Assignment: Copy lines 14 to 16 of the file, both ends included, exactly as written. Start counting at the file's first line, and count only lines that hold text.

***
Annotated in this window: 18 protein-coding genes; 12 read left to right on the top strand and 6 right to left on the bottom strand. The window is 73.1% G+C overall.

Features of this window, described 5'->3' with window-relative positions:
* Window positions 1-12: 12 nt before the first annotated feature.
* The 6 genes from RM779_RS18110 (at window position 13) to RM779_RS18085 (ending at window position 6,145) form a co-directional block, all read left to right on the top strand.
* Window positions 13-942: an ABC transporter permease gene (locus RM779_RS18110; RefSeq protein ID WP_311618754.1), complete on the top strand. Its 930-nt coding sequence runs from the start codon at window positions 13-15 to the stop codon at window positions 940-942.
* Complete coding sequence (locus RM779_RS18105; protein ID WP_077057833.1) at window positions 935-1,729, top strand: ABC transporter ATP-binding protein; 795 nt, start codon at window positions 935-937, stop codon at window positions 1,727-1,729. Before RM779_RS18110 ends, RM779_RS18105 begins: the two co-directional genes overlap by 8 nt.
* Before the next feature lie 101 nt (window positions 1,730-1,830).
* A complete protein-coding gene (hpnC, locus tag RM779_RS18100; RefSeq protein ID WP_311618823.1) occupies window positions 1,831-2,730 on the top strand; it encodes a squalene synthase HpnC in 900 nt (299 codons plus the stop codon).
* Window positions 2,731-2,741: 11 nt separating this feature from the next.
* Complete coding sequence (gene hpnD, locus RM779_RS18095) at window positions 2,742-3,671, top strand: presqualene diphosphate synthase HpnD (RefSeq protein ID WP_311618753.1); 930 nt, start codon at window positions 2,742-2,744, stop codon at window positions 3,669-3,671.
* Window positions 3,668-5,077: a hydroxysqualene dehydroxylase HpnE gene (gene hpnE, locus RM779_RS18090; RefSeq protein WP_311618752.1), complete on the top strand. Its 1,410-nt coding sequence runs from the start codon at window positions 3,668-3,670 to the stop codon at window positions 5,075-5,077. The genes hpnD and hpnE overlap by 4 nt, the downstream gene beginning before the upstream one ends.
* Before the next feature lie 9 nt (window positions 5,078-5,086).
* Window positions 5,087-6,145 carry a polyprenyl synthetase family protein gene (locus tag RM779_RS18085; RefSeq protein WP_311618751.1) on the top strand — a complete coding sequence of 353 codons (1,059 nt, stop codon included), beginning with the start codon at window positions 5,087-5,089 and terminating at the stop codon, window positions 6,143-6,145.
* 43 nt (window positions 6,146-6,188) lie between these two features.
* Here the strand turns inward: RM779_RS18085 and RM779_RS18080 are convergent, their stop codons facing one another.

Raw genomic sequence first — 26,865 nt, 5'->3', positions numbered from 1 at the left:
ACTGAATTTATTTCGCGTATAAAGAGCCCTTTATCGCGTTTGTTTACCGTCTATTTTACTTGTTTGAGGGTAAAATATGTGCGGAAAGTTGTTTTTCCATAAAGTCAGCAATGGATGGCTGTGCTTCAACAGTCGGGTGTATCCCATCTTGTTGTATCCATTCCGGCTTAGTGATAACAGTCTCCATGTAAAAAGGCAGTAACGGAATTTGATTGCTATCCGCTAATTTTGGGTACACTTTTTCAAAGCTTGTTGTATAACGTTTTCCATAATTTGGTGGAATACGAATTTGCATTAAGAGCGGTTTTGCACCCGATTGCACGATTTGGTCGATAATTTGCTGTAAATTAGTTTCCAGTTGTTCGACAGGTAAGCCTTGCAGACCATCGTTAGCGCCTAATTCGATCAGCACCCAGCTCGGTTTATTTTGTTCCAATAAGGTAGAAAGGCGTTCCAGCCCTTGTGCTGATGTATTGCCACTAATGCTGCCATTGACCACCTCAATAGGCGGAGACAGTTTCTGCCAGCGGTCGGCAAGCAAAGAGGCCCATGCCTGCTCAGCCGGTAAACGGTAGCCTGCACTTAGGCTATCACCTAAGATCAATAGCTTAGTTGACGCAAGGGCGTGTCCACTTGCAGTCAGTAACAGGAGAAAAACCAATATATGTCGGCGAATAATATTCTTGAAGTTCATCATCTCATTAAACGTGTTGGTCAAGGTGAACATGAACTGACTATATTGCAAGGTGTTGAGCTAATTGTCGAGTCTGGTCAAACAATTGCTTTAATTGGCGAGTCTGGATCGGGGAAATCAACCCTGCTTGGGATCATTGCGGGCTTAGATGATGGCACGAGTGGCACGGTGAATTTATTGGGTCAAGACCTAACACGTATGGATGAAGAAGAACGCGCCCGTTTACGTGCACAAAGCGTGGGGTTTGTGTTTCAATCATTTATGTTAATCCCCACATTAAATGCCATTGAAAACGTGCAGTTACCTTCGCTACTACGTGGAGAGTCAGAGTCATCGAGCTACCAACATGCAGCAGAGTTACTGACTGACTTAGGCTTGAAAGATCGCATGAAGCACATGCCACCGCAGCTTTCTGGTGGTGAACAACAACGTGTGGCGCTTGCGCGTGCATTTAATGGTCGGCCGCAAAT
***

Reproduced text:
* 43 nt (window positions 6,146-6,188) lie between these two features.
* Here the strand turns inward: RM779_RS18085 and RM779_RS18080 are convergent, their stop codons facing one another.

Raw genomic sequence first — 26,865 nt, 5'->3', positions numbered from 1 at the left: